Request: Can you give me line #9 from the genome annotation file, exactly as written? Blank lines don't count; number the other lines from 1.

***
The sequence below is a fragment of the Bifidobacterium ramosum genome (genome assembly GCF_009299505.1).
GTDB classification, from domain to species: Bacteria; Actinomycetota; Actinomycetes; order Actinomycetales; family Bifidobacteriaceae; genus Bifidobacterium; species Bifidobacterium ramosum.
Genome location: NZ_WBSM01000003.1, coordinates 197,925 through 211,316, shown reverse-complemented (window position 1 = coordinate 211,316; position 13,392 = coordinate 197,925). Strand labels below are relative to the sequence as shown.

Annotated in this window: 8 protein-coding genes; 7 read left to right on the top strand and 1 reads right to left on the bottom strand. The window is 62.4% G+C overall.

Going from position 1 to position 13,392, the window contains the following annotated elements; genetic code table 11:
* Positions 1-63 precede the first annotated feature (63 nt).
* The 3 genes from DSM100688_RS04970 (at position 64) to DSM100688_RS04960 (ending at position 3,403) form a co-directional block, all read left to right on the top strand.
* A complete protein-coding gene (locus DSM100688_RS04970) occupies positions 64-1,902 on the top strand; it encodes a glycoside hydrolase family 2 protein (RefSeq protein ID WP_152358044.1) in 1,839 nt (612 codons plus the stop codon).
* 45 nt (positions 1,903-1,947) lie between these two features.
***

* 45 nt (positions 1,903-1,947) lie between these two features.